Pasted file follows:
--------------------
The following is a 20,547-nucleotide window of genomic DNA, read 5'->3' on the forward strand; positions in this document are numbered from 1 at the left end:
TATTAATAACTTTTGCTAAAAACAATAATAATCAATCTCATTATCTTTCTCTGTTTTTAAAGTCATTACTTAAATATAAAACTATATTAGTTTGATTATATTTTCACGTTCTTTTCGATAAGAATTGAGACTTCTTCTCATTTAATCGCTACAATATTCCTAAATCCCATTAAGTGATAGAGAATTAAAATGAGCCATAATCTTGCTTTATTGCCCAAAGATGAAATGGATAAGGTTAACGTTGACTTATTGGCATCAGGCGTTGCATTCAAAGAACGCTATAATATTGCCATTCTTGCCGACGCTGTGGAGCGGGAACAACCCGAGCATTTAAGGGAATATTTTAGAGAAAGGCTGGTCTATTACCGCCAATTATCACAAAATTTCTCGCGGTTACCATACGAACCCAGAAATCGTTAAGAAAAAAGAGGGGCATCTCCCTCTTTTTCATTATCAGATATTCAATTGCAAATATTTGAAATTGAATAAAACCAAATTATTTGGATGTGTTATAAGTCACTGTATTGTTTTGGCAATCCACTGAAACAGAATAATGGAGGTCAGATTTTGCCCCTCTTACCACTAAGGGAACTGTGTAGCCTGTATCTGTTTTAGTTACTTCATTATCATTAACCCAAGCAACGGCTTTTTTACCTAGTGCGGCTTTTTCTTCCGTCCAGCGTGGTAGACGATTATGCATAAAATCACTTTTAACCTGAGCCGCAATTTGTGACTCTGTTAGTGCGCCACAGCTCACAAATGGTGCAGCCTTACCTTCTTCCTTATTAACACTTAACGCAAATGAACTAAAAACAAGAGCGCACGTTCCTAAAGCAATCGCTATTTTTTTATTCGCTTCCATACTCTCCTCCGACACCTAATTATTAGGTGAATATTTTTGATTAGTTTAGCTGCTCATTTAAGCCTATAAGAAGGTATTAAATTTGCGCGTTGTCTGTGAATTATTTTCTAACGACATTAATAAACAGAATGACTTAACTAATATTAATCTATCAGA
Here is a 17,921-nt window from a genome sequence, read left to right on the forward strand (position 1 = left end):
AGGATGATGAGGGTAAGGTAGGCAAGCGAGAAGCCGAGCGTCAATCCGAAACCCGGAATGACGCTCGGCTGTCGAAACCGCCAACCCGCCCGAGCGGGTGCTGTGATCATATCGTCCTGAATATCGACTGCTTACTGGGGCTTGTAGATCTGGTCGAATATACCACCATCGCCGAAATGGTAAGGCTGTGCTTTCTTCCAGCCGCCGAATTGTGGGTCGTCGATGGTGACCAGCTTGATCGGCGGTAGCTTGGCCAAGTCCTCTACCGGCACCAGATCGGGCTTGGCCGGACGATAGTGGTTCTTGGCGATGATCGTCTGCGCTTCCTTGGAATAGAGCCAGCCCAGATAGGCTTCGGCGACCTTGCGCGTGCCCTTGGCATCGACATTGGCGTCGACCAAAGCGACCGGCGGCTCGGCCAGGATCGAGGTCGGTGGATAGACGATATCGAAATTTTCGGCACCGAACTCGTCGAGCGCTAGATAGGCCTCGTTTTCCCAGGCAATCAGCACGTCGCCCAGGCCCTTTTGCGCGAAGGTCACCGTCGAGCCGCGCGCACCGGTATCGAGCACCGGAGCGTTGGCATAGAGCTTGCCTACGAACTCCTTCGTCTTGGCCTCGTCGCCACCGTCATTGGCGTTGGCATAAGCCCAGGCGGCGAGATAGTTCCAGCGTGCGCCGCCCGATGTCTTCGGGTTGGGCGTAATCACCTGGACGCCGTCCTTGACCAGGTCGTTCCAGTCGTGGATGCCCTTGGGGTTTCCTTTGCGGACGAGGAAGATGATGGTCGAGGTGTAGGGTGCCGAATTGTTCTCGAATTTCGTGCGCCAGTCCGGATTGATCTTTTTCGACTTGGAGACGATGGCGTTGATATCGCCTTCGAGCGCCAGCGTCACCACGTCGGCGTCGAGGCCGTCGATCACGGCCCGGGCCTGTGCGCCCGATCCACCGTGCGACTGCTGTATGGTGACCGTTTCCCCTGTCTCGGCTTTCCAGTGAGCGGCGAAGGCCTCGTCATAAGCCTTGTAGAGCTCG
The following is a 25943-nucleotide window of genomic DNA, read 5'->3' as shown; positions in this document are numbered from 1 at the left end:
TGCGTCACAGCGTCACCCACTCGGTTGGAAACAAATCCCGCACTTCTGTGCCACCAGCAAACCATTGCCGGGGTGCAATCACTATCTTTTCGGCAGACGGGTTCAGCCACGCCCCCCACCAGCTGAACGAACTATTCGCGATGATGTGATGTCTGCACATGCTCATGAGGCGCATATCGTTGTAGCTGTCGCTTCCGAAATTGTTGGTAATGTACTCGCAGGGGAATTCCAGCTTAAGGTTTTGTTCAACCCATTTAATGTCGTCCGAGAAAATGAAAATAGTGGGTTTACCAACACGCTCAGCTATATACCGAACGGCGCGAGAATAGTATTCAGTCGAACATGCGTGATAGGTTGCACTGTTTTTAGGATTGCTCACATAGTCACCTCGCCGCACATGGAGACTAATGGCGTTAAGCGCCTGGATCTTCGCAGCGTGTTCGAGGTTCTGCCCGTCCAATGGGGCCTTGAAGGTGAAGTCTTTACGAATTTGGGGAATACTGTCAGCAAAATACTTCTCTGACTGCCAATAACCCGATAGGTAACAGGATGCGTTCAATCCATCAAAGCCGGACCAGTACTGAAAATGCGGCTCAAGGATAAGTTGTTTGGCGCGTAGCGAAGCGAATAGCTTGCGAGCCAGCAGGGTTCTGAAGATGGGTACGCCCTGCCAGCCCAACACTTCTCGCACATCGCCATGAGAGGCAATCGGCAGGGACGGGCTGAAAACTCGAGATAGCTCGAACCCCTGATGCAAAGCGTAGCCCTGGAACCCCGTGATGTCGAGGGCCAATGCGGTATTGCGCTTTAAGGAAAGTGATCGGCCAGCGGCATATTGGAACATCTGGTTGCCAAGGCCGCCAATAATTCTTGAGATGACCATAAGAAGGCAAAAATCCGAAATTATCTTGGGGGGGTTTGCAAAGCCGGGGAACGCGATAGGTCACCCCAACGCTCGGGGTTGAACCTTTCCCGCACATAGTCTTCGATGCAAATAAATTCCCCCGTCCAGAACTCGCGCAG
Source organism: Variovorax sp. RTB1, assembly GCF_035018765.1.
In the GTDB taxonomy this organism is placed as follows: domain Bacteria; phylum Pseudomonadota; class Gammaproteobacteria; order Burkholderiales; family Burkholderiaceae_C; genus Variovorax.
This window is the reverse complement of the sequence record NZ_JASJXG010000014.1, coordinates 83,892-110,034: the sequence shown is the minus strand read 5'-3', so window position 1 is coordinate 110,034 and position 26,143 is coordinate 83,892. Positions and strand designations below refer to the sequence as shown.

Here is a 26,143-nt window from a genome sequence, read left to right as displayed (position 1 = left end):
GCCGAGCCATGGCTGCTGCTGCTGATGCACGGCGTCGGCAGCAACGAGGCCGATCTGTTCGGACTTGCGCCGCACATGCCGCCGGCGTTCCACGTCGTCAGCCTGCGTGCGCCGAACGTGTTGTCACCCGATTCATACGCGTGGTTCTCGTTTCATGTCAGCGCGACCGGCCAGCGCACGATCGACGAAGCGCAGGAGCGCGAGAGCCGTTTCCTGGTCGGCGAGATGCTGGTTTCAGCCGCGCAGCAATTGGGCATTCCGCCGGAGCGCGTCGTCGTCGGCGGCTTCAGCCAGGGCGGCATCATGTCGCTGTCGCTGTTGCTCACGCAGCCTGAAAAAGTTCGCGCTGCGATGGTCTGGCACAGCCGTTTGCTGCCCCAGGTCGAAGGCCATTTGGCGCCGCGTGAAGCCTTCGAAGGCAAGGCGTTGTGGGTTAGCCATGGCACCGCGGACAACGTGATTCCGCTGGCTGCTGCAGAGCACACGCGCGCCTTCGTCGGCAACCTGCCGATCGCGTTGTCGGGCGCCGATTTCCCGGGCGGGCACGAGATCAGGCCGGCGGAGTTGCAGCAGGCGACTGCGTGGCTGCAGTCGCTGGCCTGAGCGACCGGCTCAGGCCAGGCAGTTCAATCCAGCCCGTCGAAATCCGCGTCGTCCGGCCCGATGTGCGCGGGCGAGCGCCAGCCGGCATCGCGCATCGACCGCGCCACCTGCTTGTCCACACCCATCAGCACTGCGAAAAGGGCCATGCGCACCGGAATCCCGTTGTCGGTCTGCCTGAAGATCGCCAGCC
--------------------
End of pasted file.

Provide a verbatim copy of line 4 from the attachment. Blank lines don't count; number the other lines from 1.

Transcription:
AGGATGATGAGGGTAAGGTAGGCAAGCGAGAAGCCGAGCGTCAATCCGAAACCCGGAATGACGCTCGGCTGTCGAAACCGCCAACCCGCCCGAGCGGGTGCTGTGATCATATCGTCCTGAATATCGACTGCTTACTGGGGCTTGTAGATCTGGTCGAATATACCACCATCGCCGAAATGGTAAGGCTGTGCTTTCTTCCAGCCGCCGAATTGTGGGTCGTCGATGGTGACCAGCTTGATCGGCGGTAGCTTGGCCAAGTCCTCTACCGGCACCAGATCGGGCTTGGCCGGACGATAGTGGTTCTTGGCGATGATCGTCTGCGCTTCCTTGGAATAGAGCCAGCCCAGATAGGCTTCGGCGACCTTGCGCGTGCCCTTGGCATCGACATTGGCGTCGACCAAAGCGACCGGCGGCTCGGCCAGGATCGAGGTCGGTGGATAGACGATATCGAAATTTTCGGCACCGAACTCGTCGAGCGCTAGATAGGCCTCGTTTTCCCAGGCAATCAGCACGTCGCCCAGGCCCTTTTGCGCGAAGGTCACCGTCGAGCCGCGCGCACCGGTATCGAGCACCGGAGCGTTGGCATAGAGCTTGCCTACGAACTCCTTCGTCTTGGCCTCGTCGCCACCGTCATTGGCGTTGGCATAAGCCCAGGCGGCGAGATAGTTCCAGCGTGCGCCGCCCGATGTCTTCGGGTTGGGCGTAATCACCTGGACGCCGTCCTTGACCAGGTCGTTCCAGTCGTGGATGCCCTTGGGGTTTCCTTTGCGGACGAGGAAGATGATGGTCGAGGTGTAGGGTGCCGAATTGTTCTCGAATTTCGTGCGCCAGTCCGGATTGATCTTTTTCGACTTGGAGACGATGGCGTTGATATCGCCTTCGAGCGCCAGCGTCACCACGTCGGCGTCGAGGCCGTCGATCACGGCCCGGGCCTGTGCGCCCGATCCACCGTGCGACTGCTGTATGGTGACCGTTTCCCCTGTCTCGGCTTTCCAGTGAGCGGCGAAGGCCTCGTCATAAGCCTTGTAGAGCTCG